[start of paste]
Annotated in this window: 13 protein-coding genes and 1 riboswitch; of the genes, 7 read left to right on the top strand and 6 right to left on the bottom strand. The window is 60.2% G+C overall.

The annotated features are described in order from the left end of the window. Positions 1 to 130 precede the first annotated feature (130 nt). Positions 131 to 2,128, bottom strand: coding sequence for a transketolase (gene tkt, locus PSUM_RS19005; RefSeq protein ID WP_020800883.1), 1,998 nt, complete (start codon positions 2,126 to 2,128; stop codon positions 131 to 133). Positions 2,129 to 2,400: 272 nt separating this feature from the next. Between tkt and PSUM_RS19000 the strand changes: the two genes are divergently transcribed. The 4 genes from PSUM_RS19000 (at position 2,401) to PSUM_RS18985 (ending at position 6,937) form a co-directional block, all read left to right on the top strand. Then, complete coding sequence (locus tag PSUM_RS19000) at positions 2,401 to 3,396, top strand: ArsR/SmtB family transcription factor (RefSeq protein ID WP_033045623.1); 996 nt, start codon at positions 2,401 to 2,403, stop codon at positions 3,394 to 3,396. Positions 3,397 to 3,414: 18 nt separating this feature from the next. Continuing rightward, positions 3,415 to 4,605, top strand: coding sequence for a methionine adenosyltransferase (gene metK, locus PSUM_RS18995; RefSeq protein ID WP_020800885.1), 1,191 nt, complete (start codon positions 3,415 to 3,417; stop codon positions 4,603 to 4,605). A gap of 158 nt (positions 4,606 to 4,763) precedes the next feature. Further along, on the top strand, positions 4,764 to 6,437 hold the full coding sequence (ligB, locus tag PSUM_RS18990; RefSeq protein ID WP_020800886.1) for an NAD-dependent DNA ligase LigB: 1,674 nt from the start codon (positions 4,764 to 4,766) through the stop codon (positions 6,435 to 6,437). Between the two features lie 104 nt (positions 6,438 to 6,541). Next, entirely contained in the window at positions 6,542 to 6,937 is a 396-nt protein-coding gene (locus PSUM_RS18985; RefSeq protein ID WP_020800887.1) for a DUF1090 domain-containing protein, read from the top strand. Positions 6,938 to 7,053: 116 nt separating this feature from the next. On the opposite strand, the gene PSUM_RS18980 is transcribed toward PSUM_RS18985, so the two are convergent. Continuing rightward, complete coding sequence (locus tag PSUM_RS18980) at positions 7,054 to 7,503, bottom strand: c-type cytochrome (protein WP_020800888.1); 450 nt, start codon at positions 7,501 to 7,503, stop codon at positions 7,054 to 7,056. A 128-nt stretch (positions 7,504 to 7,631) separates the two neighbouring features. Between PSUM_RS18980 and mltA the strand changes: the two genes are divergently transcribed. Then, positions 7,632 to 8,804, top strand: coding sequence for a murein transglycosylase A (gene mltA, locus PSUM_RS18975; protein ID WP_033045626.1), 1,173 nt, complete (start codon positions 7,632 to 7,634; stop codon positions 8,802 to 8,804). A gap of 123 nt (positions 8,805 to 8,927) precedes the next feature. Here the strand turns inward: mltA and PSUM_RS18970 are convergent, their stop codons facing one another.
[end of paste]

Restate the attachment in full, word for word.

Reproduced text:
Annotated in this window: 13 protein-coding genes and 1 riboswitch; of the genes, 7 read left to right on the top strand and 6 right to left on the bottom strand. The window is 60.2% G+C overall.

The annotated features are described in order from the left end of the window. Positions 1 to 130 precede the first annotated feature (130 nt). Positions 131 to 2,128, bottom strand: coding sequence for a transketolase (gene tkt, locus PSUM_RS19005; RefSeq protein ID WP_020800883.1), 1,998 nt, complete (start codon positions 2,126 to 2,128; stop codon positions 131 to 133). Positions 2,129 to 2,400: 272 nt separating this feature from the next. Between tkt and PSUM_RS19000 the strand changes: the two genes are divergently transcribed. The 4 genes from PSUM_RS19000 (at position 2,401) to PSUM_RS18985 (ending at position 6,937) form a co-directional block, all read left to right on the top strand. Then, complete coding sequence (locus tag PSUM_RS19000) at positions 2,401 to 3,396, top strand: ArsR/SmtB family transcription factor (RefSeq protein ID WP_033045623.1); 996 nt, start codon at positions 2,401 to 2,403, stop codon at positions 3,394 to 3,396. Positions 3,397 to 3,414: 18 nt separating this feature from the next. Continuing rightward, positions 3,415 to 4,605, top strand: coding sequence for a methionine adenosyltransferase (gene metK, locus PSUM_RS18995; RefSeq protein ID WP_020800885.1), 1,191 nt, complete (start codon positions 3,415 to 3,417; stop codon positions 4,603 to 4,605). A gap of 158 nt (positions 4,606 to 4,763) precedes the next feature. Further along, on the top strand, positions 4,764 to 6,437 hold the full coding sequence (ligB, locus tag PSUM_RS18990; RefSeq protein ID WP_020800886.1) for an NAD-dependent DNA ligase LigB: 1,674 nt from the start codon (positions 4,764 to 4,766) through the stop codon (positions 6,435 to 6,437). Between the two features lie 104 nt (positions 6,438 to 6,541). Next, entirely contained in the window at positions 6,542 to 6,937 is a 396-nt protein-coding gene (locus PSUM_RS18985; RefSeq protein ID WP_020800887.1) for a DUF1090 domain-containing protein, read from the top strand. Positions 6,938 to 7,053: 116 nt separating this feature from the next. On the opposite strand, the gene PSUM_RS18980 is transcribed toward PSUM_RS18985, so the two are convergent. Continuing rightward, complete coding sequence (locus tag PSUM_RS18980) at positions 7,054 to 7,503, bottom strand: c-type cytochrome (protein WP_020800888.1); 450 nt, start codon at positions 7,501 to 7,503, stop codon at positions 7,054 to 7,056. A 128-nt stretch (positions 7,504 to 7,631) separates the two neighbouring features. Between PSUM_RS18980 and mltA the strand changes: the two genes are divergently transcribed. Then, positions 7,632 to 8,804, top strand: coding sequence for a murein transglycosylase A (gene mltA, locus PSUM_RS18975; protein ID WP_033045626.1), 1,173 nt, complete (start codon positions 7,632 to 7,634; stop codon positions 8,802 to 8,804). A gap of 123 nt (positions 8,805 to 8,927) precedes the next feature. Here the strand turns inward: mltA and PSUM_RS18970 are convergent, their stop codons facing one another.